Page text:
Consider which times of the day are you at your most productive. Think about how you like to travel. Do you need every spot booked in advance or do you prefer to be able to be spontaneous? Do you love the research or just want someone to suggest a spot and be done with it? Will you need working wifi? Reasonable comfortable chairs at a cafe? With a basic awareness of your habits and baseline productivity, you can zone in on locations that will be better suited and what kind of rhythm will be comfortable for moving between places.

What worked best for me was to set a weekly word count goal – it was the first draft, so it didn’t have to be perfect. Weekly***, because it gave me the flexibility to alter plans a bit if the circumstances changed – like a 2-day hiking trip up to a Laos nature reserve sleeping in a treehouse or the occasional food poisoning. I always considered the daily amount needed, but some days the bare minimum will happen only and in others, much, much more than that.
I planned my itinerary two weeks ahead, simply because I’m aware that making travel decisions depletes my energies significantly but procrastinating those decisions leaves me with an annoying nagging voice in the back of my head. Too much stress for having the time of my life. However, if I do it in one big chunk every two weeks, I free up my focus for bigger and better things. It is also flexible enough to follow recommendations or accommodate my mood and changing interests.

Do a little every day

Work, especially when it comes to creative or very independent pursuits, is a daily practice to me. You won’t have genius output every day. I have thrown out entire chapters written on those days. Sometimes all I could muster was a couple of rambling handwritten pages, looking for structure and ideas. What is important however that you keep doing it. First of all, so much of achieving results is about practice and showing up. Secondly, it is incredibly easy to fall out of the rhythm you’ve finally found, whether you are trying to stick to early morning hours or afternoon ones, to keep every other day working or the half of every week. I should know, I’ve barely put a word to page in the final month on Bali, after meeting up with family and friends and planning to relax my schedule for only a week.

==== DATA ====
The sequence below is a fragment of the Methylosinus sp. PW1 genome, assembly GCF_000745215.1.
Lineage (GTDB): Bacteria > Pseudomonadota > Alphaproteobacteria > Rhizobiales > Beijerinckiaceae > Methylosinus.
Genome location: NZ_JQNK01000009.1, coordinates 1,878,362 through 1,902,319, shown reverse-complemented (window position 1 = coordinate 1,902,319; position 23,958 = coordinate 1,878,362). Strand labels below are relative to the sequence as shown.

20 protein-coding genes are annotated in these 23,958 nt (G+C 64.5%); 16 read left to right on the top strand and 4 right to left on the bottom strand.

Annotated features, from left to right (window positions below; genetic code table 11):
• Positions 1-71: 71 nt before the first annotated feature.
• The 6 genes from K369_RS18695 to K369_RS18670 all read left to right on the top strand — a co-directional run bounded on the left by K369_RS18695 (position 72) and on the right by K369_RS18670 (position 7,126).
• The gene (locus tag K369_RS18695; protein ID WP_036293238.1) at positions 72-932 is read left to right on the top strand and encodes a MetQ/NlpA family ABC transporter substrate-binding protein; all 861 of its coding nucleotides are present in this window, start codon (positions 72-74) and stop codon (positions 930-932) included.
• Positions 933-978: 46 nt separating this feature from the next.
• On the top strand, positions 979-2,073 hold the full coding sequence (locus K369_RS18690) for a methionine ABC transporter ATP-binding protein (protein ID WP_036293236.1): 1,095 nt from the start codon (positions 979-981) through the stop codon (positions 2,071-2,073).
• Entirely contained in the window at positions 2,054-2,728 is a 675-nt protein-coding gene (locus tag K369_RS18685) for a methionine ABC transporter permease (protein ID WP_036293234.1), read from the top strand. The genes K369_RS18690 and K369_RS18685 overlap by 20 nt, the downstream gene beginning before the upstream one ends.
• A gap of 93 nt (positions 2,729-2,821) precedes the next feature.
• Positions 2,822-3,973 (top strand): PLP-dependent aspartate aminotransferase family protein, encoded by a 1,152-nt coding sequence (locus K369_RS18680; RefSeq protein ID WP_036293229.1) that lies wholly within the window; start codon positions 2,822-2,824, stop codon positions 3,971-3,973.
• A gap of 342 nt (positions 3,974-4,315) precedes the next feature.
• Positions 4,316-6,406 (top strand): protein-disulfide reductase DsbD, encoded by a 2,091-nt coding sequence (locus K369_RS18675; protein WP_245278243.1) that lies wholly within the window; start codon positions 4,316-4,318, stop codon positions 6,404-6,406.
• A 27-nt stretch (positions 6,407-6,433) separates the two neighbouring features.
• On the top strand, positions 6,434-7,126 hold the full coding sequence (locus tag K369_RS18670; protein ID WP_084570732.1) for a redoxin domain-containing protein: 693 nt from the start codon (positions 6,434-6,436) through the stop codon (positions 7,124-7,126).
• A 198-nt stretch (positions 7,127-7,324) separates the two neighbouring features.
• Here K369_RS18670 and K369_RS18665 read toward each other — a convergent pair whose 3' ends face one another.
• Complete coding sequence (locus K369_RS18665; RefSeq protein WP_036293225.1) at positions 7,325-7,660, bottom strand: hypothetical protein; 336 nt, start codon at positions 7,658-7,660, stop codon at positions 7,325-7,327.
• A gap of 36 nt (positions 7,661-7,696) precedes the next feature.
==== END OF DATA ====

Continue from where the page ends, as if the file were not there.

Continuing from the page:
Doing a little every day, even if it’s a slightly different creative muscle, even on the bad days, will help you practice.  You’ll feel accomplished and hence more motivated simply because you stuck to what you wanted to do. You’ll build stamina and discipline, and without those, crossing the finish line would be nearly impossible.

See you on the road somewhere!

 

*The funny thing? I’m not a rookie traveller or remote worker and I still thought I’ll be able to do all this and not go mad.

** One of my favourite comments must have been an “Oh, so you are one of those people who enjoy what they do?” delivered in such a clearly condescending way I almost felt ashamed about it for a second.

***Slightly unrelated, but I found weekly budgeting the best for the same reasons. You don’t go crazy and spend all your money then panic. You can still spend a little more on a more expensive, but worthwhile experience that would be harder to justify with daily spending limits. Importantly, this is also how I saved money for this trip.